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Sunderland Repository records the research produced by the University of Sunderland including practice-based research and theses.

Insights into Asymmetric Liposomes as a Potential Intervention for Drug Delivery Including Pulmonary Nanotherapeutics

Al Badri, Yaqeen Nadheer, Chaw, Cheng and Elkordy, Amal (2023) Insights into Asymmetric Liposomes as a Potential Intervention for Drug Delivery Including Pulmonary Nanotherapeutics. Pharmaceutics, 15 (294). pp. 1-22. ISSN 1999-4923

Item Type: Article


Liposome-based drug delivery systems are nanosized spherical lipid bilayer carriers that can encapsulate a broad range of small drug molecules (hydrophilic and hydrophobic drugs) and large drug molecules (peptides, proteins, and nucleic acids). They have unique characteristics, such as a self-assembling bilayer vesicular structure. There are several FDA-approved liposomal-based medicines for treatment of cancer, bacterial, and viral infections. Most of the FDA-approved liposomal-based therapies are in the form of conventional “symmetric” liposomes and they are administered mainly by injection. Arikace® is the first and only FDA-approved liposomal-based inhalable therapy (amikacin liposome inhalation suspension) to treat only adults with difficult-to-treat Mycobacterium avium complex (MAC) lung disease as a combinational antibacterial treatment. To date, no “asymmetric liposomes” are yet to be approved, although asymmetric liposomes have many advantages due to the asymmetric distribution of lipids through the liposome’s membrane (which is similar to the biological membranes). There are many challenges for the formulation and stability of asymmetric liposomes. This review will focus on asymmetric liposomes in contrast to conventional liposomes as a potential clinical intervention drug delivery system as well as the formulation techniques available for symmetric and asymmetric liposomes. The review aims to renew the research in liposomal nanovesicle delivery systems with particular emphasis on asymmetric liposomes as future potential carriers for enhancing drug delivery including pulmonary nanotherapeutics.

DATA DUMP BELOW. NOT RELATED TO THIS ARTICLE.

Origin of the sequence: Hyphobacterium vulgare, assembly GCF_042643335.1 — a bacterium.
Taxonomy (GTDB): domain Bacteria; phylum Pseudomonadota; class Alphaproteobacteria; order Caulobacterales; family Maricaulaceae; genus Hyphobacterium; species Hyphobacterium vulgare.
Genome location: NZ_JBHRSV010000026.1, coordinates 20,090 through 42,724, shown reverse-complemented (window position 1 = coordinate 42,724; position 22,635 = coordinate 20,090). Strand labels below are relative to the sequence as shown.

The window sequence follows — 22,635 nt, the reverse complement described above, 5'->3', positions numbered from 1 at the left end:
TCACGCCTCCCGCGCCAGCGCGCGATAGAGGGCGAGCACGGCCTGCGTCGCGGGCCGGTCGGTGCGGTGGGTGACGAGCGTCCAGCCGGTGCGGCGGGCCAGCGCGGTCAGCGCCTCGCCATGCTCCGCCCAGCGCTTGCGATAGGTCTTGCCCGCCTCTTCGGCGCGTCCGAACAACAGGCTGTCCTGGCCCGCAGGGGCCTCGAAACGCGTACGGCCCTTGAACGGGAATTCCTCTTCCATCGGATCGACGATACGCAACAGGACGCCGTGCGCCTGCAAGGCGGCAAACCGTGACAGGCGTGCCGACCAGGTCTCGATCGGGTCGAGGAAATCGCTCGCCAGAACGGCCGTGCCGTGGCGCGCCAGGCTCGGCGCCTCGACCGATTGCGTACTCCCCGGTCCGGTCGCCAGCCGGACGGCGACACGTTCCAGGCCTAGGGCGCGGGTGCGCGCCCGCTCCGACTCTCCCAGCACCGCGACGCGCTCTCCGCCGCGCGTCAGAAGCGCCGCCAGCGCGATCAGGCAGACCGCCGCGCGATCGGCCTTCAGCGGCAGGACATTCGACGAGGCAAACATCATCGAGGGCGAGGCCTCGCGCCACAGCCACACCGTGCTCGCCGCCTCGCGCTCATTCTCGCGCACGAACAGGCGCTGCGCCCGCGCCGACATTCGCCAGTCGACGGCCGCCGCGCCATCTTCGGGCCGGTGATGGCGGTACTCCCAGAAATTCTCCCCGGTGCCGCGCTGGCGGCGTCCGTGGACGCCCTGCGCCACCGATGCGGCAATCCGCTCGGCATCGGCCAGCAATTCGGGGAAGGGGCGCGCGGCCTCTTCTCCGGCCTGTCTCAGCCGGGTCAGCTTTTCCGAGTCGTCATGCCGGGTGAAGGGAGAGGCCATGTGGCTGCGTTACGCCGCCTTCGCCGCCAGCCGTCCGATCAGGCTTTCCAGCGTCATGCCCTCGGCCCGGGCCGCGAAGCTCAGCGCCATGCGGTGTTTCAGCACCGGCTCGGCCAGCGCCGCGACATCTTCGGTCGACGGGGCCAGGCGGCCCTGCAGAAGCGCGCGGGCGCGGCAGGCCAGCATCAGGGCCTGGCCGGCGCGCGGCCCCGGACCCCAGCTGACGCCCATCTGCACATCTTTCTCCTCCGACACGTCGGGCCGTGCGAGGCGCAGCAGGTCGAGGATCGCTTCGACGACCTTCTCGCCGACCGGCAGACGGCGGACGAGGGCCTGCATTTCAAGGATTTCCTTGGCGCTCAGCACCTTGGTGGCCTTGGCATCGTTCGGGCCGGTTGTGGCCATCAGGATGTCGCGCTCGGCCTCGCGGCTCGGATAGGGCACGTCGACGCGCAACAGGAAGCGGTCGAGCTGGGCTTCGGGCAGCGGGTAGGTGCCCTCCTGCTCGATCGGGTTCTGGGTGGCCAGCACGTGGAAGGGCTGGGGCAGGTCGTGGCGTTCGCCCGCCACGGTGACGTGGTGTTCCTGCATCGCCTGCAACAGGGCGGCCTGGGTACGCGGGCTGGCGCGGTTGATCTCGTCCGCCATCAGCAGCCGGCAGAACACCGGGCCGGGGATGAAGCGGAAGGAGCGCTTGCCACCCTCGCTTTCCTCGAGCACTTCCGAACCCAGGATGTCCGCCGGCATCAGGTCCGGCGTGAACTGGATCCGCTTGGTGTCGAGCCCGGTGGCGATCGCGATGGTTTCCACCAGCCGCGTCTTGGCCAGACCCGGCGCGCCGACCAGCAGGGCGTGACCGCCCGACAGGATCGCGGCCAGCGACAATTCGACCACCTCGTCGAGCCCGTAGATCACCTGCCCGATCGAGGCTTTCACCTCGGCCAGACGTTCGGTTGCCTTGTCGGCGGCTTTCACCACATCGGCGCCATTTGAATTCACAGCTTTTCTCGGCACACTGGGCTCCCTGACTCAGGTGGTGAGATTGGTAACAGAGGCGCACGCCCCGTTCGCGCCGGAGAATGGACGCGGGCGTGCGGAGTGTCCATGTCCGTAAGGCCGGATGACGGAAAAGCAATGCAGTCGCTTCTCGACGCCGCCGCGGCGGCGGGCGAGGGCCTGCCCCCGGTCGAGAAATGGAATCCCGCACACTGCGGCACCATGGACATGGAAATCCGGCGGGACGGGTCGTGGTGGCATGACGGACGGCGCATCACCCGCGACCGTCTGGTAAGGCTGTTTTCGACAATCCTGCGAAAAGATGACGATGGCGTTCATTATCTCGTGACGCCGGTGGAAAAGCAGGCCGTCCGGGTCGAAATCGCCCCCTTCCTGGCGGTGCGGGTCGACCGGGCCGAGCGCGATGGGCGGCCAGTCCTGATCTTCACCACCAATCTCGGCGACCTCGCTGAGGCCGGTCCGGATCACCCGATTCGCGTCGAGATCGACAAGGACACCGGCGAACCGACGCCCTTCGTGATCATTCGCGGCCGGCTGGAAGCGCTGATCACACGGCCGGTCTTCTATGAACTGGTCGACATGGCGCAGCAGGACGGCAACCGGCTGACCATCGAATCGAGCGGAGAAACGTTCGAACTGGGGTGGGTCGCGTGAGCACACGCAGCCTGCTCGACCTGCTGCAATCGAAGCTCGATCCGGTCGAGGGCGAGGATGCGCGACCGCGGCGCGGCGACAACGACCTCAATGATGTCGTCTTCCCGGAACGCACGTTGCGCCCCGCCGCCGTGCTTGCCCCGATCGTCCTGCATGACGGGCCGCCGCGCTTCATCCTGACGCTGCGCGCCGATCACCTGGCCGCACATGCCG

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Depositing User: Amal Elkordy


Item ID: 15644
Identification Number:
ISSN: 1999-4923
Official URL: 10.3390/pharmaceutics15010294

Users with ORCIDS

ORCID for Cheng Chaw: ORCID iD
ORCID for Amal Elkordy: ORCID iD

Catalogue record

Date Deposited: 20 Feb 2023 11:43
Last Modified: 20 Feb 2023 11:43


Author: Cheng Chaw ORCID iD
Author: Amal Elkordy ORCID iD
Author: Yaqeen Nadheer Al Badri

University Divisions

Faculty of Health Sciences and Wellbeing


Sciences > Pharmacy and Pharmacology

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